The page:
It meant the refugees' story was not remembered at a national level in any significant way or in the homes where they had stayed. WW1 as a whole was a "more complex and problematic" memory for the nation because of issues like the enormous loss of life, says Kushner.

Image caption Local exhibitions have looked at the Belgian refugees

Later World War Two broke out and gripped the nation's attention.

"The events of 1939 to 1945 completely overtook the First World War in people's minds," says Sheffield. "There was a new wave of refugees to dominate the memory. So many things about the First World War were forgotten, all the nuances of the subject."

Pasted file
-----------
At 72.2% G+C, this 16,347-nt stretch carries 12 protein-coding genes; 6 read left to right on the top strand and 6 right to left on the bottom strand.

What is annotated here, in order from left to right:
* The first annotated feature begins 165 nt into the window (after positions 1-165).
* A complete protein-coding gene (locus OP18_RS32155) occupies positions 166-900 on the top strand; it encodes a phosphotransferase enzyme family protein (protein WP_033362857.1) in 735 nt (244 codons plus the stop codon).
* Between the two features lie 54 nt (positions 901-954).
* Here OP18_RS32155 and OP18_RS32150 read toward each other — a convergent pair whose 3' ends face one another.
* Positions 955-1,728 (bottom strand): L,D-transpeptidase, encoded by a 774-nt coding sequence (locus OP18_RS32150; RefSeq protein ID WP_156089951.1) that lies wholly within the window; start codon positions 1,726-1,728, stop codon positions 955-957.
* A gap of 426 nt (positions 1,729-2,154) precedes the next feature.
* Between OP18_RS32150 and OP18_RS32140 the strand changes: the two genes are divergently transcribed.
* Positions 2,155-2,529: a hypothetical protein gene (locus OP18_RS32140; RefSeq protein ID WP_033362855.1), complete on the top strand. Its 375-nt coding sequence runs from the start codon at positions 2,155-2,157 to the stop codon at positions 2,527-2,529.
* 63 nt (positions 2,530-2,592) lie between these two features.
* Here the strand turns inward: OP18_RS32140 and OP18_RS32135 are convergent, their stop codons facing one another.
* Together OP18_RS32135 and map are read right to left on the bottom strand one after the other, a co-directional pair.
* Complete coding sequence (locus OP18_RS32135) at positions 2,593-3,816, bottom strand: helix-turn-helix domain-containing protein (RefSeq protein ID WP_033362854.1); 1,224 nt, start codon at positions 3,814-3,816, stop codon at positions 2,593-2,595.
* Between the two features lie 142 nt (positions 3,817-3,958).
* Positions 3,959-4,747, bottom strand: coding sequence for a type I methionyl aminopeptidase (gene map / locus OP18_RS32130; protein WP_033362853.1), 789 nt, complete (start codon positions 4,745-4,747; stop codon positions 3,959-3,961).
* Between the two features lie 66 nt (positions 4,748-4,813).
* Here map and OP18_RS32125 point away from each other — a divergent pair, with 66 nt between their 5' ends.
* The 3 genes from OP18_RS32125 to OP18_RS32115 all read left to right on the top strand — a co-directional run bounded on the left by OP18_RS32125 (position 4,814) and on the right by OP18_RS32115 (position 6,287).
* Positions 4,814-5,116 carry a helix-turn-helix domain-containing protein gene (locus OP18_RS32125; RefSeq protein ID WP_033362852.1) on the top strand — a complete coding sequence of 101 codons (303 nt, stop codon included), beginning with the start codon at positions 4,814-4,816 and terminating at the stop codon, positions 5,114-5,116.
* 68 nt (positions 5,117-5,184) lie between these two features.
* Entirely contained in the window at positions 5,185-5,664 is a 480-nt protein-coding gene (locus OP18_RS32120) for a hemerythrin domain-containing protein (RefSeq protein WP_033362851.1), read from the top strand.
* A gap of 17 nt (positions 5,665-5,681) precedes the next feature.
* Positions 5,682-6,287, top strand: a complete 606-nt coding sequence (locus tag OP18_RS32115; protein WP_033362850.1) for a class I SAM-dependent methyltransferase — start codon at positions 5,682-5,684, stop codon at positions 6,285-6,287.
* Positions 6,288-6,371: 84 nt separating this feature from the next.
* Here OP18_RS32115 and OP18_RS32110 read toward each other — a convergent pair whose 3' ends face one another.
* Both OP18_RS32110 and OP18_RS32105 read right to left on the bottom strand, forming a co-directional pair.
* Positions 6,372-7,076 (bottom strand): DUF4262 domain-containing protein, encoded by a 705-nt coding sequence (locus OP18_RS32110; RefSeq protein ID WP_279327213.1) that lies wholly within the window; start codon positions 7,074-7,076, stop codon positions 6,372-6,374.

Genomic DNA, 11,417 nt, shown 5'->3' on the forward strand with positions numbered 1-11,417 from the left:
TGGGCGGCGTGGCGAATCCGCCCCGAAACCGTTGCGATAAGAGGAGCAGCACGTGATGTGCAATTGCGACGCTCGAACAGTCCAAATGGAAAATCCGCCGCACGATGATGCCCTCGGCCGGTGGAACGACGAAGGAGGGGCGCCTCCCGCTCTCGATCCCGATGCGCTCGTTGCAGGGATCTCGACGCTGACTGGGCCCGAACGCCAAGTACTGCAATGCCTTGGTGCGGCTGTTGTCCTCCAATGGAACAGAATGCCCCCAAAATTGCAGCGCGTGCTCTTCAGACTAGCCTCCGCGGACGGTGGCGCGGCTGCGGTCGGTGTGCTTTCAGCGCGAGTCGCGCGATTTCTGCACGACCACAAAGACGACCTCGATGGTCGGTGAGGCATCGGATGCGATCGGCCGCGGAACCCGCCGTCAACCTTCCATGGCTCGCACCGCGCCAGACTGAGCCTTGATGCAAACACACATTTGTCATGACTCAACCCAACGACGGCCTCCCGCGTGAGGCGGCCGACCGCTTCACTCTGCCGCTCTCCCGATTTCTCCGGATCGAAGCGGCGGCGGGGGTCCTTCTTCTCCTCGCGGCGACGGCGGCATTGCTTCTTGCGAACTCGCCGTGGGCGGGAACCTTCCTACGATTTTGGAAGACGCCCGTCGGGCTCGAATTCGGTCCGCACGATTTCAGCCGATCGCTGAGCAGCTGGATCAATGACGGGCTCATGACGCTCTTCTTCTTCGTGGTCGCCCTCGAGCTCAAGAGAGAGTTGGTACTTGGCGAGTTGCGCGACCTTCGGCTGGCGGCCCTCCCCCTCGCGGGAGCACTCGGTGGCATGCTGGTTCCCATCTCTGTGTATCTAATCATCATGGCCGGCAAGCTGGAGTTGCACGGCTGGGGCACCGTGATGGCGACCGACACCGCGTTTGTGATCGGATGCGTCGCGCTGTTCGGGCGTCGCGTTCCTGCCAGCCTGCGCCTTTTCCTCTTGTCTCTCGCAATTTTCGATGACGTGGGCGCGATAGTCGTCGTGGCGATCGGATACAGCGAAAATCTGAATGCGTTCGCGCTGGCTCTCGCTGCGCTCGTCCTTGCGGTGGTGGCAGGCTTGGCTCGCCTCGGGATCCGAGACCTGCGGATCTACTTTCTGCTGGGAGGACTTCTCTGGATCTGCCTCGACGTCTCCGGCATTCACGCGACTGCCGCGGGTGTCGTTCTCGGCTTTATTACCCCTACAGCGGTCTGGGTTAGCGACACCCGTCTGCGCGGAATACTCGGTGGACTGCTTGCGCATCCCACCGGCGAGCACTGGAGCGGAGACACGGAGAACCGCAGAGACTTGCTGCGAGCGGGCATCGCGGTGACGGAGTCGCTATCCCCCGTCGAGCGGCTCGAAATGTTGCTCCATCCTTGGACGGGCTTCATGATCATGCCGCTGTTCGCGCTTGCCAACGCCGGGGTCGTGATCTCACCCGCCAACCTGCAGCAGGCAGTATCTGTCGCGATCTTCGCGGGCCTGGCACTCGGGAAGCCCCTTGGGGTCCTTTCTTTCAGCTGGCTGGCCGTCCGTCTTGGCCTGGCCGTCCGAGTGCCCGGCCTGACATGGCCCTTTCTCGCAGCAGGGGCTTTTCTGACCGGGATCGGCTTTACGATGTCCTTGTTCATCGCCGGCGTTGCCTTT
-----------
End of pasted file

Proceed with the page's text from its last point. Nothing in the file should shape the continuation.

In recent years some local projects have looked into Belgian refugees in certain areas, but the WW1 centenary has also sparked new interest at a national level, as evidenced by last week's academic conference.

"There are the stories out there," says Declercq. "Some families did stay in touch with the Belgians they had looked after and they visited each other for years. We are starting to scratch the surface and find out who these people were."

And his own great-grandfather? After arriving in Britain in August, 1914, he left for the Netherlands at the end of 1915 and settled there.

Discover how wartime Britain coped with the huge number of refugees and more about the World War One Centenary.